I am trying to work on a problem in which I have to find the max number in an array by dividing the array in two, then find the largest int in each half, then find the largest of the two. I understand most of the concepts, but am having trouble bringing them all together. Here is what I think I know... myArray (int[] anArray, first, last, maxValue) { // base case if (the array only has one value) return maxValue = anArray[0]; /* Question #1: Since I am going to have to compare two ints, do I need a second base case? i.e.: else if (there are 2 values to compare) if (maxLeftArray == maxRightArray) assign to maxValue either one

else if (maxLeftArray < maxRightArray) assign to maxValue maxRightArray

else if (maxLeft > maxRight) assign to maxValue maxLeftArray */ else (find the midpoint in the array) midpoint = (first + last)/2;

/*Question 2: How to deal with the midpoint? For sake of argument, these values are in the array {12, 5, 6, 7, 15, 20} Now the midpoint is [3] which is 6. So now I have {12, 5} midpoint of 6 and {7, 15, 20}. Since I am unsure as to the merits of question 1, I'll deal with this as I understand it. */

if (midpoint > anArray[first+1]) maxLeftArray = midpoint; // my assumption is that when there are only two //subidexes left, the midpoint is [0] and what //it is being compared to is [1]

else maxLeftArray = anArray[first+1];

myArray (int[] anArray, midpoint +1, last, maxValue) if (midpoint +1 < anArray[last]) maxRightArray = anArray[last]; else maxRightArray = midpoint +1; // or can I include the midpoint in the left side // (int[] an Array, first, midpoint???, maxValue)

As may be evident, I am confused. Any suggestions or helpful web references would be appreciated. Regards, Michael [ September 05, 2002: Message edited by: michael bradly ]

Here's an example to study. You can see how the code keeps breaking the array in pieces about half as big as the input array. There is a test to stop when the array is only one element. (The code breaks if you start with iA[] = {} so either don't do that or fix it.) (If you aren't using the 1.4 release, you can omit the asserts.)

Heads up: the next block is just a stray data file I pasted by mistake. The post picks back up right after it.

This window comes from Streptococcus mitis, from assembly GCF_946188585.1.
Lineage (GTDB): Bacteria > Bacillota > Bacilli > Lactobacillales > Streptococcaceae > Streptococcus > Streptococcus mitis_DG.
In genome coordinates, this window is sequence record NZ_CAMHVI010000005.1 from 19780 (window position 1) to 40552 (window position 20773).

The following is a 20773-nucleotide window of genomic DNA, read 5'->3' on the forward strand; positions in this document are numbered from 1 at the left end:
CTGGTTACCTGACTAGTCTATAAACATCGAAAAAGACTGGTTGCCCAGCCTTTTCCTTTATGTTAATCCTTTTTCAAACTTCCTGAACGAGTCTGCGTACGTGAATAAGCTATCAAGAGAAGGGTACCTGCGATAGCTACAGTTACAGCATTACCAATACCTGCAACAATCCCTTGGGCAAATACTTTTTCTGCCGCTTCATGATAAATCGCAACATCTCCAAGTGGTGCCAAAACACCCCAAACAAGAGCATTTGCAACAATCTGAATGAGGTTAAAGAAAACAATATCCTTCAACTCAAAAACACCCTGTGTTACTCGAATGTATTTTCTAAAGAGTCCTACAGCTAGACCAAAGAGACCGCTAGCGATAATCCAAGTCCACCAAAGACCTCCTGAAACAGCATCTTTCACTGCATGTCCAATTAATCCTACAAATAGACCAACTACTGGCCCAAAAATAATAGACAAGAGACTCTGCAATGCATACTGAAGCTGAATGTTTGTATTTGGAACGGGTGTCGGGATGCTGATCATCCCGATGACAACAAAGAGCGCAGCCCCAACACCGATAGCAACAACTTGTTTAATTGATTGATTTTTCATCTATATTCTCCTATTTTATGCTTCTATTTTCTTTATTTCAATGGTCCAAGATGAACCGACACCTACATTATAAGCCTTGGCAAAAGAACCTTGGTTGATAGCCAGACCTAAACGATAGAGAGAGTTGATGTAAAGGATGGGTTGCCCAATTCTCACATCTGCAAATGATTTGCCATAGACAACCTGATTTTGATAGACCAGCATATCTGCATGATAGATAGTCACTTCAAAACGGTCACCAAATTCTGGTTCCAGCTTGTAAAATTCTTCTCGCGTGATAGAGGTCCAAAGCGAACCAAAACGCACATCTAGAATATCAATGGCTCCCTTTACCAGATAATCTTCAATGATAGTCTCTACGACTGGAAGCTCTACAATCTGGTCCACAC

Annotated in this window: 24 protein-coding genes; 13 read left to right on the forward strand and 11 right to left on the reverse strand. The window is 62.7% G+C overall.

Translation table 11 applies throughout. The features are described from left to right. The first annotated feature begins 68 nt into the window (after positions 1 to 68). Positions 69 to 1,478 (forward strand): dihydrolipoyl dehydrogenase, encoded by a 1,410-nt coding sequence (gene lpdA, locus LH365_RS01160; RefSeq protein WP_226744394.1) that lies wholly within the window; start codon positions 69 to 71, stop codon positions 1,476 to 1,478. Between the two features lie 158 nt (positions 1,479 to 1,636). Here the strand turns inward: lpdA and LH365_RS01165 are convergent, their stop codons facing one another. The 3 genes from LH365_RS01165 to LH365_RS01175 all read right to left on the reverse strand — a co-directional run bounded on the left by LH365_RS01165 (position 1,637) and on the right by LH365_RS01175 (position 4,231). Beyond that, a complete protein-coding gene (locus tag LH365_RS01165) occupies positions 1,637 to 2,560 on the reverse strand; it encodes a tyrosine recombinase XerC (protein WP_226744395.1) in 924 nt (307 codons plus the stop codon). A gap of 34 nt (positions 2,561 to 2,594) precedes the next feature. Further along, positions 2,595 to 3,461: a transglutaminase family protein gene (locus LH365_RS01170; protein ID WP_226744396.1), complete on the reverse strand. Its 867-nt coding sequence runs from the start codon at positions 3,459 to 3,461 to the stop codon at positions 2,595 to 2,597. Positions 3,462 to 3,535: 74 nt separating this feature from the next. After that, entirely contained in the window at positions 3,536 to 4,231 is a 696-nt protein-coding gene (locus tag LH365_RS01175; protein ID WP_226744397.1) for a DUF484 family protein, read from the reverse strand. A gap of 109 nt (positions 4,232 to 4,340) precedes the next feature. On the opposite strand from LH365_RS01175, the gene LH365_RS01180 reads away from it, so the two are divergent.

[ September 06, 2002: Message edited by: Norm Miller ] [ September 06, 2002: Message edited by: Norm Miller ]

michael bradly
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Thanks for the responses. The main issue is that I am taking a class in algorithms/data structures, so regardless of what inherent features the various JDK's have to deal with finding a max, I must use a recursive method to find the max. My personal problem with such situations is that I extrapolate my thought processes as to how a computer deals with a situation, and not only do I find myself thinking too much about the problem, but I also end up thinking incorrectly as to how a computer would deals with it since a computer tends to be much more efficient than my thoughts. Essentially the code I listed deals with how my brain is dealing with the situation and I am seeking guidance as to how a computer deals with recursive solutions in regards to finding a max number in an unsorted array. Althought I am implementing the solution in Java, I am not so much looking for the simplest way to do it in Java, rather I am looking for a way to do it in a language netural manner so I can come to a better understanding of recursion. (Although I really want to do it in JAVA!!!) I've had to much to drink! Regards, Micahel